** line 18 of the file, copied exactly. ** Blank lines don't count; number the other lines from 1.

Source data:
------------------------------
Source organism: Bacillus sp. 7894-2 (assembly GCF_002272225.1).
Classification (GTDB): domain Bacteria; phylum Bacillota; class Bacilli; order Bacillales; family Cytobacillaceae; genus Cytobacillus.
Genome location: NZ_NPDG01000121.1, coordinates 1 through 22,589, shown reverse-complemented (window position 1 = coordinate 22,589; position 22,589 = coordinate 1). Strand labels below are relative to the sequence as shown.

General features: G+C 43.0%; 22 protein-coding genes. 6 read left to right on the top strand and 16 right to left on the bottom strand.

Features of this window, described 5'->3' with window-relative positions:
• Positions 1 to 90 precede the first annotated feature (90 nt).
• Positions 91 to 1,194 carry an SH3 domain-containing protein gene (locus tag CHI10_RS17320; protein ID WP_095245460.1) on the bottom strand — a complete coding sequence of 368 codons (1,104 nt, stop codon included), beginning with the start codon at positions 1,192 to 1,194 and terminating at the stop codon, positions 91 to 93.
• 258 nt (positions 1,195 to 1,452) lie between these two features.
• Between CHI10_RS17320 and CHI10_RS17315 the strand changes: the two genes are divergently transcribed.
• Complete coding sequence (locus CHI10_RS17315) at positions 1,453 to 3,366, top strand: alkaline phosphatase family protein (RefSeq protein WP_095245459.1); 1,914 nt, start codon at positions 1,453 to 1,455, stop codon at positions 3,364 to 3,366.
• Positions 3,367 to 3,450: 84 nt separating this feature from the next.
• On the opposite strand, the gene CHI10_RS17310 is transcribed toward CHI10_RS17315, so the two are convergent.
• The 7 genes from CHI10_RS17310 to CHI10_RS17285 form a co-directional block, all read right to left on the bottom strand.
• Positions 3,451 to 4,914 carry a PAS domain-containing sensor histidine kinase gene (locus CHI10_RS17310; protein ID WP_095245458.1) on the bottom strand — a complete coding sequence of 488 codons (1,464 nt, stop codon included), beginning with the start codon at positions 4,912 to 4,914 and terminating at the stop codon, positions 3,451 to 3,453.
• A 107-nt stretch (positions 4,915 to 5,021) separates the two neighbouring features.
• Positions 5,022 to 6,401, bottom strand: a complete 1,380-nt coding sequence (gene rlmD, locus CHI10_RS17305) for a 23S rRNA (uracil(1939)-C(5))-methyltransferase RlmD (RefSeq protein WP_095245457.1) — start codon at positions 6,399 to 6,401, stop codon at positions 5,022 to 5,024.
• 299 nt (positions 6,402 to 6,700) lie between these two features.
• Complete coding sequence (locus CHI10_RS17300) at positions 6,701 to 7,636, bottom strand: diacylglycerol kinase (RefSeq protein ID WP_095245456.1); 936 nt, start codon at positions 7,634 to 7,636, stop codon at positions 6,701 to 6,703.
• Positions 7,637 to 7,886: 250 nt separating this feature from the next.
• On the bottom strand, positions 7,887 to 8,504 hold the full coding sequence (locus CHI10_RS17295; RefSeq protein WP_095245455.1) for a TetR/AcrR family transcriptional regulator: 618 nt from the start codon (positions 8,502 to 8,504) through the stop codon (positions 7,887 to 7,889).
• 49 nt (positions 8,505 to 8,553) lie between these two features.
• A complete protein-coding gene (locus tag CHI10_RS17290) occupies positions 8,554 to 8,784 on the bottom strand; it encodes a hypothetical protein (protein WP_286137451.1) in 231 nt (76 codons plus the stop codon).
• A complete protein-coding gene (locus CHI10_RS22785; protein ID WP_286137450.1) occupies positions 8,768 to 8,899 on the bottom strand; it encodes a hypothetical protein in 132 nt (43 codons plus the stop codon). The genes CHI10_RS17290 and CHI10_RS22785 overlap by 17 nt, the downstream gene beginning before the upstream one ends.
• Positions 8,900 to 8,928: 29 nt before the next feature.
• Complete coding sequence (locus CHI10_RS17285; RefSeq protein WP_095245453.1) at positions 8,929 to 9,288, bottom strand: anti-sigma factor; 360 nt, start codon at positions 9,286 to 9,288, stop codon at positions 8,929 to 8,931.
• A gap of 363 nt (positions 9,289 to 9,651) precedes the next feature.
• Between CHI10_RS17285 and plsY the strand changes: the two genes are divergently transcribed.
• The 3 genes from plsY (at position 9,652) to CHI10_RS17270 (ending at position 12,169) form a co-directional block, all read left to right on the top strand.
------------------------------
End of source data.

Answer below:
• Complete coding sequence (locus CHI10_RS17300) at positions 6,701 to 7,636, bottom strand: diacylglycerol kinase (RefSeq protein ID WP_095245456.1); 936 nt, start codon at positions 7,634 to 7,636, stop codon at positions 6,701 to 6,703.